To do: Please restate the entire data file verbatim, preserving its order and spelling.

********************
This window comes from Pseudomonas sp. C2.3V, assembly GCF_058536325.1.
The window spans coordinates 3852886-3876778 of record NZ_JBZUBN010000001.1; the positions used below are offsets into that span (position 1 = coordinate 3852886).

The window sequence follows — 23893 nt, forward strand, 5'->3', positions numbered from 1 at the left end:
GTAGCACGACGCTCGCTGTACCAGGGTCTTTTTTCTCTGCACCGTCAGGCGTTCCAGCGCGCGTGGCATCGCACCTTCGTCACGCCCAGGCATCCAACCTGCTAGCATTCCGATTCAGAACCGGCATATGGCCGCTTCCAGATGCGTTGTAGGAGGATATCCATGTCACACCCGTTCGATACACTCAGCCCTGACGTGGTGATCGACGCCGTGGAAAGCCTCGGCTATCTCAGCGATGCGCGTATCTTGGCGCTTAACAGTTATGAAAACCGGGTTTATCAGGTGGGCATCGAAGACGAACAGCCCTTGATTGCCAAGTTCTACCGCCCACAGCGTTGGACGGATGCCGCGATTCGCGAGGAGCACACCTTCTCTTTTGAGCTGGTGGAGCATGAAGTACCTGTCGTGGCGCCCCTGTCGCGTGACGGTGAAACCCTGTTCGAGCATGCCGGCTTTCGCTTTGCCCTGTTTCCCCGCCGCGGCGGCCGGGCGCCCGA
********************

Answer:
This window comes from Pseudomonas sp. C2.3V, assembly GCF_058536325.1.
The window spans coordinates 3852886-3876778 of record NZ_JBZUBN010000001.1; the positions used below are offsets into that span (position 1 = coordinate 3852886).

The window sequence follows — 23893 nt, forward strand, 5'->3', positions numbered from 1 at the left end:
GTAGCACGACGCTCGCTGTACCAGGGTCTTTTTTCTCTGCACCGTCAGGCGTTCCAGCGCGCGTGGCATCGCACCTTCGTCACGCCCAGGCATCCAACCTGCTAGCATTCCGATTCAGAACCGGCATATGGCCGCTTCCAGATGCGTTGTAGGAGGATATCCATGTCACACCCGTTCGATACACTCAGCCCTGACGTGGTGATCGACGCCGTGGAAAGCCTCGGCTATCTCAGCGATGCGCGTATCTTGGCGCTTAACAGTTATGAAAACCGGGTTTATCAGGTGGGCATCGAAGACGAACAGCCCTTGATTGCCAAGTTCTACCGCCCACAGCGTTGGACGGATGCCGCGATTCGCGAGGAGCACACCTTCTCTTTTGAGCTGGTGGAGCATGAAGTACCTGTCGTGGCGCCCCTGTCGCGTGACGGTGAAACCCTGTTCGAGCATGCCGGCTTTCGCTTTGCCCTGTTTCCCCGCCGCGGCGGCCGGGCGCCCGA